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Shaking hands more than 9,000 miles away from home, Minnesota Gov. Tim Walz tried to bait people into greeting him with "G'day mate." Except they were new acquaintances, not quite yet mates.

But Walz is trying to make friends in Melbourne and Sydney, Australia — specifically business and trade allies — to boost Minnesota's exports to the land Down Under.

"There's a golden opportunity in this," said Walz in a phone interview from Sydney, where he was traveling between meetings with businesses and legislative leaders on the state's first-ever trade mission to the country. "There's a lot of excitement and I think they think this is an untapped frontier for them."

He's been traveling with a contingent of cabinet members and representatives from dozens of state businesses with an eye toward strengthening agreements on medical and clean energy technology, higher education and agriculture.

Here's what you need to know about the latest trade trip, and why he chose Australia as the destination.

Is Australia a big market for Minnesota?

Australia is already a decent-sized market for the state, and leaders see significant potential to expand that relationship. In the second quarter of the year, Australia was ranked the 11th largest market for Minnesota goods, up by 27% from the previous year. In 2022, Australia was the 13th market for goods in the state, with $438 million in exports and $141 million coming from imports.

Australia ranked 19th largest in the Minnesota market for agricultural products last year, one of the areas Minnesota sees potential for growth. There are other benefits to courting Australia, according to the state, which has a low-barrier business culture and shares English as the primary language.

"With strong trade between our countries, a virtually zero-tariff free trade agreement and few societal, legal and language barriers, Australia is a natural, receptive, and important market for Minnesota goods and services," Minnesota Department of Employment and Economic Development Commissioner Matt Varilek said in a statement.

Who else is on the trip?

In addition to Varilek, Walz is traveling with Minnesota Department of Agriculture Commissioner Thom Petersen and representatives from the Minnesota Trade Office. They're joined by leaders from Mayo Clinic's Destination Medical Center, Medical Alley, St. Cloud State University, Delta Air Lines, the University of Minnesota, Clean Energy Economy Minnesota, the Northarvest Bean Growers Association and the Minnesota Solar Energy Industries Association, among others.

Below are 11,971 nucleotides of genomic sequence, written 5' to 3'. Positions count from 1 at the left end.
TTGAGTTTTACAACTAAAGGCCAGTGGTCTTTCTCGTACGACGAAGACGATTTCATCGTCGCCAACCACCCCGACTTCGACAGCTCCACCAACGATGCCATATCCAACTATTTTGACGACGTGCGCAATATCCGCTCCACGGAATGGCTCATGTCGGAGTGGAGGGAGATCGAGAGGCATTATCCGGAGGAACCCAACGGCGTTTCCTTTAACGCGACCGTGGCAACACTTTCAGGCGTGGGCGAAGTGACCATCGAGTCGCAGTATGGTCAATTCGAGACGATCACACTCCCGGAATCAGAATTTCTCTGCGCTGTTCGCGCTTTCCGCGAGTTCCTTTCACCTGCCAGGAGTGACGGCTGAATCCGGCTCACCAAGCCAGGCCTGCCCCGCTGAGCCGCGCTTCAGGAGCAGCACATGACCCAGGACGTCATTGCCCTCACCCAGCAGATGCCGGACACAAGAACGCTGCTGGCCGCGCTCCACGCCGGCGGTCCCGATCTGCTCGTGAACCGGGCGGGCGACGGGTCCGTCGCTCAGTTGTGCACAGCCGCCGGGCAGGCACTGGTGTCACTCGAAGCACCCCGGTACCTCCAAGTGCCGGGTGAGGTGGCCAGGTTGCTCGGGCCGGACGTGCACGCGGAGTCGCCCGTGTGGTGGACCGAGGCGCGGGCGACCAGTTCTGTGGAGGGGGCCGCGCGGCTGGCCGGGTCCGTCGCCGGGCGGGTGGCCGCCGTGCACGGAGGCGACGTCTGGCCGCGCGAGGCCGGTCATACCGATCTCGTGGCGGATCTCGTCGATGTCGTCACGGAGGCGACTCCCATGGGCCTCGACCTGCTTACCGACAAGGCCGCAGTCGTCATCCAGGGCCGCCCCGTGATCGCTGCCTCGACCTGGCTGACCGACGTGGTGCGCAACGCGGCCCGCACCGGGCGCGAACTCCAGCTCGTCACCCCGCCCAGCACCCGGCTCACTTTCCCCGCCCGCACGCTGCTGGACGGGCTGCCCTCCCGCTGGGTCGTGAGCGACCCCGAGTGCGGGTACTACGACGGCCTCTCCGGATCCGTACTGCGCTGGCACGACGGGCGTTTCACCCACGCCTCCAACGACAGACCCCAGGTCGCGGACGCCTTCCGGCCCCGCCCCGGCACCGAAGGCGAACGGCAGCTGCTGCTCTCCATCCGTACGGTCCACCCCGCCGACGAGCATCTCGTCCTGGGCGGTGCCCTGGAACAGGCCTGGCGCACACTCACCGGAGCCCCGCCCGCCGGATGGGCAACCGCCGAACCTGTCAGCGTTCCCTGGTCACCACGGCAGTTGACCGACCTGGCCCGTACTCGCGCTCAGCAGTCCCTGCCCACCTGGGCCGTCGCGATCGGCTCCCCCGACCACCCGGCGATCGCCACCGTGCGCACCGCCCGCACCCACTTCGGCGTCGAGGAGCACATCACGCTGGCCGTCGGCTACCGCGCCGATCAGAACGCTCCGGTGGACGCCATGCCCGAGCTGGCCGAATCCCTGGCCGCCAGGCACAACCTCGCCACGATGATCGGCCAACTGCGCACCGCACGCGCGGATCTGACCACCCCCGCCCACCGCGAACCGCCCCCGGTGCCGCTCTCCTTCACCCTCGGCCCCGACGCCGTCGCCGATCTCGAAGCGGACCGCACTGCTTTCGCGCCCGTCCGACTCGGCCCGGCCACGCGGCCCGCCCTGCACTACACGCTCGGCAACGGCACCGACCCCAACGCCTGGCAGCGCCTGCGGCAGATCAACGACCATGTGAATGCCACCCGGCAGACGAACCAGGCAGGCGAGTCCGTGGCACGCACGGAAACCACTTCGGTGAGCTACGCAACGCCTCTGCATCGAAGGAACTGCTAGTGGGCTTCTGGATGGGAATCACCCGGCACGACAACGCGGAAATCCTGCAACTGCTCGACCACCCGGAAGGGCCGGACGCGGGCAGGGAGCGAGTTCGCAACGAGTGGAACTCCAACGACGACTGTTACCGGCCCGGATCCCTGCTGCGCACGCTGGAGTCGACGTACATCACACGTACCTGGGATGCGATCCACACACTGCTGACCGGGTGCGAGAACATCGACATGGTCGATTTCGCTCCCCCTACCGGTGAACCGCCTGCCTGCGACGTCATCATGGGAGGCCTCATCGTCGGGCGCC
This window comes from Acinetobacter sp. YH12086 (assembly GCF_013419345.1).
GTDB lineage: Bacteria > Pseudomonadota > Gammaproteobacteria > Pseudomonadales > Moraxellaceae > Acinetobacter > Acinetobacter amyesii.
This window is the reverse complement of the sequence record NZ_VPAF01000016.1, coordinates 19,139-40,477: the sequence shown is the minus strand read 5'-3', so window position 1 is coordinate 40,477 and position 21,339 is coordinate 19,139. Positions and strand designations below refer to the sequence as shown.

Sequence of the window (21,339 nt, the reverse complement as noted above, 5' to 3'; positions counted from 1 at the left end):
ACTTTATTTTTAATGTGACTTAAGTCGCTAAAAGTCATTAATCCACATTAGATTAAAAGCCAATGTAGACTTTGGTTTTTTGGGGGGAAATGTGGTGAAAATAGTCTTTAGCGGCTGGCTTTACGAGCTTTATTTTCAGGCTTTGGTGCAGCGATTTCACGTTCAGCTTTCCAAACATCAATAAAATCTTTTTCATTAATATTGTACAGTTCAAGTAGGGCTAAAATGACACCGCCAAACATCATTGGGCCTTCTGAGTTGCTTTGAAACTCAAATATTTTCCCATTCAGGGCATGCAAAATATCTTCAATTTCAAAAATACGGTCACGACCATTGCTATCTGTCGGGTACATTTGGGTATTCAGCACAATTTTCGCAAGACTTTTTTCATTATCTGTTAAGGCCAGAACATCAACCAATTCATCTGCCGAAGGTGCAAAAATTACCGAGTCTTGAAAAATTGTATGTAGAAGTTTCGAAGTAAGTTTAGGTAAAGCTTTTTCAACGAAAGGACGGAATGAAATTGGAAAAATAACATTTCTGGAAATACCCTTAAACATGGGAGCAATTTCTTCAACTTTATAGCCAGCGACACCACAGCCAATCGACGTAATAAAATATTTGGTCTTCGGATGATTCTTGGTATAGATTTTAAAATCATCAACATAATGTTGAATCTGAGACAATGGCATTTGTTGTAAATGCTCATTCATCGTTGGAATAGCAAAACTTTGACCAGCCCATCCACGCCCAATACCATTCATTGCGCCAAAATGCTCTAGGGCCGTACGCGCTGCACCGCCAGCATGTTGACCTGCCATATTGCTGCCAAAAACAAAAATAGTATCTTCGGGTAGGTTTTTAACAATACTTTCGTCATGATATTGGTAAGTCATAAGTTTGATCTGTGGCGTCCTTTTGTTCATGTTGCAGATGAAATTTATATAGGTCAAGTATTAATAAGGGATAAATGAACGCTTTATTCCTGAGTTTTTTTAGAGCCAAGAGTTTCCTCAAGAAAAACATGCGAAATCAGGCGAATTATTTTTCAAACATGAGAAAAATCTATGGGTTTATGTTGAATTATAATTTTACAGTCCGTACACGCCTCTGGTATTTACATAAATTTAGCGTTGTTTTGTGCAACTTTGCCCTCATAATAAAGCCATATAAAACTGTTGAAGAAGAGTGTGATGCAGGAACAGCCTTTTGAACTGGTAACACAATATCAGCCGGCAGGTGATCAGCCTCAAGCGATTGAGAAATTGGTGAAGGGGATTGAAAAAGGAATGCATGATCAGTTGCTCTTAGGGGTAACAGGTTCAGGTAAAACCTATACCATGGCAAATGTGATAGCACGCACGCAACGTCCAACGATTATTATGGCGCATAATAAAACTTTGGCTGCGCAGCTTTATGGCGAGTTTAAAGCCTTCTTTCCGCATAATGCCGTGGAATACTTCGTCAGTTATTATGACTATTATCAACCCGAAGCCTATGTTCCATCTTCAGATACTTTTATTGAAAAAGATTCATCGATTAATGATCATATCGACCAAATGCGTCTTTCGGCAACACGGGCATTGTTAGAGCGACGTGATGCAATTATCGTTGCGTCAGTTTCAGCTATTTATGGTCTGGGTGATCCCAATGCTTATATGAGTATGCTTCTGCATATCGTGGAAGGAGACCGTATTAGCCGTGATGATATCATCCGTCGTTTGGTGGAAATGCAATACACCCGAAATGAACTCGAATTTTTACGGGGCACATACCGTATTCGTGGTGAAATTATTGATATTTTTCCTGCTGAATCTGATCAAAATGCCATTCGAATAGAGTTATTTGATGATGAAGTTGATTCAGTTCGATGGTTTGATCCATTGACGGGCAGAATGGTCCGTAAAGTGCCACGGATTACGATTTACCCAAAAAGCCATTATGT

Gov. Walz traveled to Australia with members of his administration and representatives from dozens of businesses.
Gov. Walz traveled to Australia with members of his administration and representatives from dozens of businesses.

Governor’s office

Why now?

The trip has been planned for months, in part because Minnesota-based Medtronic hit the milestone of 50 years running an office in Sydney. The company estimates it's delivered over 40,000 medical devices to patients in Australia and New Zealand and serves more than 2 million people in those countries each year.

The trip also comes on the heels of Minnesota being named one of 31 tech hubs in the U.S. that show potential for growth in sectors like medical technology. The state is pushing its reputation as a hub for med-tech in meetings with Australian leaders and businesses.

Are there other Minnesota business connections in Australia?

According to the state, Medtronic is one of about 40 Minnesota companies operating businesses at over 700 locations in Australia.

What cities is the trade mission hitting?

The group is making stops in the major business and political centers of Sydney and Melbourne. Walz met with legislators and described attending "Shark Tank-like" pitching sessions to sell Minnesota to Australian companies. The governor is pushing the state's angel investor tax program to companies.

"We go to these luncheons and some of these meetings and we make the case of why you want to come to Minnesota," Walz said. "Why it's an affordable place to do business, why we are the best place for biotech, and the best place for agri-business and how we're growing our clean energy economy."

Is it a tough sell?

The governor said there's been a warm reception to the idea of working with Minnesota, in part because of shared values of healthy living and fighting climate change. "They aren't going to invest in states that aren't doing anything to address climate change," he said.

Where else has Walz traveled?

Walz has led trade trips to Japan, South Korea, Finland, Norway and the United Kingdom since taking office in 2019.